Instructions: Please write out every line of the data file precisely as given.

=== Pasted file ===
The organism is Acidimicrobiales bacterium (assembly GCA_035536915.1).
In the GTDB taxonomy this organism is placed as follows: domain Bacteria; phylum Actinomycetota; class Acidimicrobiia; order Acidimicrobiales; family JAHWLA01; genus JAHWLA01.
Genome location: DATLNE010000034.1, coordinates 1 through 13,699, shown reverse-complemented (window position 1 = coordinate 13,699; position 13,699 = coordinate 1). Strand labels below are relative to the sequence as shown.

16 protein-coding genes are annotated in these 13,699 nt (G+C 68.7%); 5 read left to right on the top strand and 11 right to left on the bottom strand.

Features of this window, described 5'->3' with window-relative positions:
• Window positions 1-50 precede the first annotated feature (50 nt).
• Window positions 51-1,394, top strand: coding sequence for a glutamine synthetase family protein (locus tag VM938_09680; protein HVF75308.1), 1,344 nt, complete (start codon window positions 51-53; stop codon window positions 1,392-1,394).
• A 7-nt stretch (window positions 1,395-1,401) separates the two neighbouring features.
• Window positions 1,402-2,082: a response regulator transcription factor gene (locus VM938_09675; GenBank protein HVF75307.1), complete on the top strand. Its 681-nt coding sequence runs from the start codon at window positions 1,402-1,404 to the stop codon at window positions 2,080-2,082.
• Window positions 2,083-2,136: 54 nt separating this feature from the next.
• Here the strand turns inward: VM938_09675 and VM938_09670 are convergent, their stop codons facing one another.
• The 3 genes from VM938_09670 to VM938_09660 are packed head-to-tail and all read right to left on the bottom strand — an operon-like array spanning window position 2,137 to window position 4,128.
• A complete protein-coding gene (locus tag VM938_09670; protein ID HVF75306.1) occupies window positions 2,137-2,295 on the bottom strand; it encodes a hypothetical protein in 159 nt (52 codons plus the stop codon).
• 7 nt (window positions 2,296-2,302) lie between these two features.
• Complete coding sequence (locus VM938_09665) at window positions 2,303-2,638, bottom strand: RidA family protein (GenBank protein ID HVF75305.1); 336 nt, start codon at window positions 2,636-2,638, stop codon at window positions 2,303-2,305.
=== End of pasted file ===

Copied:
The organism is Acidimicrobiales bacterium (assembly GCA_035536915.1).
In the GTDB taxonomy this organism is placed as follows: domain Bacteria; phylum Actinomycetota; class Acidimicrobiia; order Acidimicrobiales; family JAHWLA01; genus JAHWLA01.
Genome location: DATLNE010000034.1, coordinates 1 through 13,699, shown reverse-complemented (window position 1 = coordinate 13,699; position 13,699 = coordinate 1). Strand labels below are relative to the sequence as shown.

16 protein-coding genes are annotated in these 13,699 nt (G+C 68.7%); 5 read left to right on the top strand and 11 right to left on the bottom strand.

Features of this window, described 5'->3' with window-relative positions:
• Window positions 1-50 precede the first annotated feature (50 nt).
• Window positions 51-1,394, top strand: coding sequence for a glutamine synthetase family protein (locus tag VM938_09680; protein HVF75308.1), 1,344 nt, complete (start codon window positions 51-53; stop codon window positions 1,392-1,394).
• A 7-nt stretch (window positions 1,395-1,401) separates the two neighbouring features.
• Window positions 1,402-2,082: a response regulator transcription factor gene (locus VM938_09675; GenBank protein HVF75307.1), complete on the top strand. Its 681-nt coding sequence runs from the start codon at window positions 1,402-1,404 to the stop codon at window positions 2,080-2,082.
• Window positions 2,083-2,136: 54 nt separating this feature from the next.
• Here the strand turns inward: VM938_09675 and VM938_09670 are convergent, their stop codons facing one another.
• The 3 genes from VM938_09670 to VM938_09660 are packed head-to-tail and all read right to left on the bottom strand — an operon-like array spanning window position 2,137 to window position 4,128.
• A complete protein-coding gene (locus tag VM938_09670; protein ID HVF75306.1) occupies window positions 2,137-2,295 on the bottom strand; it encodes a hypothetical protein in 159 nt (52 codons plus the stop codon).
• 7 nt (window positions 2,296-2,302) lie between these two features.
• Complete coding sequence (locus VM938_09665) at window positions 2,303-2,638, bottom strand: RidA family protein (GenBank protein ID HVF75305.1); 336 nt, start codon at window positions 2,636-2,638, stop codon at window positions 2,303-2,305.